Rather quietly, Steve Dildarian’s The Life And Times Of Tim has become one of the subtlest, funniest, and crudest (in terms of the animation, but the writing team isn’t afraid of getting saucy) animated series on television. The show has built up a cult audience on HBO that should be much larger and might be were it part of the Adult Swim lineup. Dildarian’s talent lies in the comedy of the cringe, creating situations of excruciating embarrassment that provokes nervous giggles building to crippling bursts of laughter. Chances are it’s the funniest show on television that you’re not watching or if you’re one of the converted, it’s that show you keep trying to get your friends into. Regardless, the newly released second season DVD deserves to be watched by everyone who enjoys laughing and awkward conversation. Hit the jump for my review of the second season of The Life and Times of Tim on DVD.
Steve Dildarian’s animated series started as a short that the writer/director/star made in his spare time while working in advertising. Created crudely in photoshop with an art style that looks like something created by a first time MS Paint user, Angry Unpaid Hooker won Best Animated Short at the U.S. Comedy Arts Festival and a deal with HBO quickly followed. Despite having the backing of the major cable network, the art style never changed, which gives Life And Times Of Tim a charmingly handmade quality. It doesn’t look like a polished network animated series, but the work of a youtube comedian. The art style might put off confused channel flippers, but works perfectly in the context of the series. This isn’t a show about flashy visuals or artful design, it’s about social minutia and in many ways plays almost like a radio play with an animated component.
Like a radio play, the entire cast records the series together, which is vital for Dildarian’s brand of comedy. His self-styled Tim is an awkward twenty-something with a preternatural skill for finding embarrassment. Whether it be accidentally getting in a fist fight with an old man or taking a troupe of Boy Scouts on a an ill-advised trip to Central Park involving transvestite prostitutes and high profit fake purse sales, there’s no end to the character’s social suffering. Since much of the humor derives from Tim anxiously trying to talk his way out of his latest humiliation, the cast all speak over each other building to hysterical heights of discomfort. The show is just as funny with the picture off, but the crude sketches of Tim’s endless misadventures provide a quaint contrast to the hilarious and often dark scenarios that Dildarian and his writing team whip up.
While the first series of Life And Times Of Tim emerged a fully formed awkward comedy machine, the second season easily builds on the established form and frequently takes it to new hysterical heights. Highlights include the aforementioned Boy Scout saga, a trip to an amateur theatrical production by Tim’s buddy’s pot dealer, and an unfortunate encounter with the circus. Episodes are split into two 10-15 minute shorts (another reason why Adult Swim would be an ideal home for the series) with little to no reoccurring plot threads. Dildarian voices Tim himself and with the exception of Nick Kroll (The League), the central cast is composed of veteran character actors and voiceover artists rather than comedians. As a result, none of the performers are ever really play up the jokes. This is deadpan comedy at it’s finest with no laugh track as a guide. Stammering, misunderstandings, and endless fruitless apologies make up the humor, which will cause as much audience cringing as an episode of Curb Your Enthusiasm. The main difference between the two HBO shows (and there are many) is that Tim is never a social assassin out to create awkward adventures, but a simple lazy man doing everything he can to avoid conflict before struggling to talk his way out of it when it inevitably arrives.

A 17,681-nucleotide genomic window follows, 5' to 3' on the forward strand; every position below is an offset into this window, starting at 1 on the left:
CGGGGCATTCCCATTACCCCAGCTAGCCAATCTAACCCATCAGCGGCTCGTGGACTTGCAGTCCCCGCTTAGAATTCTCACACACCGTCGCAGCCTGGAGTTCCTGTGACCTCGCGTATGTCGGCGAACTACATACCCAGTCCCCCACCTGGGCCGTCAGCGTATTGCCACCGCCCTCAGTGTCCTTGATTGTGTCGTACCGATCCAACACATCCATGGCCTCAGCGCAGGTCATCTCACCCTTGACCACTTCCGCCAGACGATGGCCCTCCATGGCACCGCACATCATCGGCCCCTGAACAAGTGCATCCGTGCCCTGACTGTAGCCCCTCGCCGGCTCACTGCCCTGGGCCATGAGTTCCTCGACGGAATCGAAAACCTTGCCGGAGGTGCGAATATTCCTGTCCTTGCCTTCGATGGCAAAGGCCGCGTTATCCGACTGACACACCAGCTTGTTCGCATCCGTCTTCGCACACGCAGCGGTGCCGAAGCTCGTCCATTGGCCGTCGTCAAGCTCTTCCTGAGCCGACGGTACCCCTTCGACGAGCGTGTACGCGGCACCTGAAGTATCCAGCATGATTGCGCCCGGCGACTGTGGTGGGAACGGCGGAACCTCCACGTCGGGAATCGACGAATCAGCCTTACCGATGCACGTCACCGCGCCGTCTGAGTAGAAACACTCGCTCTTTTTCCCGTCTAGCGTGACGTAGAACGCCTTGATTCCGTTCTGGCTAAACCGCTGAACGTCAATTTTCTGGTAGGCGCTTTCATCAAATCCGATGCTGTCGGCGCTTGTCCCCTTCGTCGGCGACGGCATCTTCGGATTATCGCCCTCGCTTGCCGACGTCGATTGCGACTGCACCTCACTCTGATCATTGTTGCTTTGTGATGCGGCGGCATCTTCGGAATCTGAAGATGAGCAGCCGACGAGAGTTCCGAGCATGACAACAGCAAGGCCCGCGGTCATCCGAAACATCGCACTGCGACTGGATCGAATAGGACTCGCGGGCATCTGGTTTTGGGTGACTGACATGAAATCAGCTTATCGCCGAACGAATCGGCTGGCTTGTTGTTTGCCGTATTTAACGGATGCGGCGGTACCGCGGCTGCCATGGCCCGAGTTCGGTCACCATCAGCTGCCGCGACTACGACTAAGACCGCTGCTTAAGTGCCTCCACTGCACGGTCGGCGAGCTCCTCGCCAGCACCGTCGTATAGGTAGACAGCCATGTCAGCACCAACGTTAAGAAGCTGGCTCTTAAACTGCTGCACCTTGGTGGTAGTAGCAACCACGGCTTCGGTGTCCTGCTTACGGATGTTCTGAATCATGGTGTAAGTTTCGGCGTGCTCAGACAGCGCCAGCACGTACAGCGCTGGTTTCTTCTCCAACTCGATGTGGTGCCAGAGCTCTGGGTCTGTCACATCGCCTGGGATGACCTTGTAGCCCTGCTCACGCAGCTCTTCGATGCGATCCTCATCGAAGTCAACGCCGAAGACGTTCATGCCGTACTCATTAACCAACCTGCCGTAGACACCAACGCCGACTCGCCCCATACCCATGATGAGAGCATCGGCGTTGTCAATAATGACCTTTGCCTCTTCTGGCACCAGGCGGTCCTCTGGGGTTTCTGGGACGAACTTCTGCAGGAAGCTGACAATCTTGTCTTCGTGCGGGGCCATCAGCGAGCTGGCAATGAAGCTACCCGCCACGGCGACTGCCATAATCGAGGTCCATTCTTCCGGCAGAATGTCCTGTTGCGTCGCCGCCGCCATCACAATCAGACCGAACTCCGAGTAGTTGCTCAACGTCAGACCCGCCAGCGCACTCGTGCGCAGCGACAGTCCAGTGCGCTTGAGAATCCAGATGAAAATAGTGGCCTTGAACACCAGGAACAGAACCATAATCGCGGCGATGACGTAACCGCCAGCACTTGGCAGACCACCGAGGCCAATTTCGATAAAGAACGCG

Though never a ratings killer, The Life And Times Of Tim developed enough cult appeal by the second series to line up an impressive array of guest stars in nearly every episode. The likes of Aziz Ansari, JK Simmons, Will Forte Judah Friedlander, Andrew Daly, Elliot Gould, Philip Baker Hall, Alfred Molina, and Marc Maron all make appearances and slot into the show’s delicate tone perfectly. The second series is probably better than the first overall and without much backstory to speak of, would make for a perfect introduction for newcomers. HBO’s DVD provides all of the episodes in the best visual quality possible, but sadly only offers a lone special feature, an informative if brief 10-minute “making of” feature. Given how unique the series is and how many interesting guest stars popped up, a commentary or two would have been nice, but in a way the lackluster DVD and unpredictable season renewals of the series feel appropriate. Tim isn’t a guy who’d ever get much fanfare. The fact that the show even exists and is enjoyed by a small and loyal fanbase is more positive reinforcement than the character will ever receive on the show. He’s one of the most lovable losers on TV and the series’ perpetually underrated status is perversely perfect.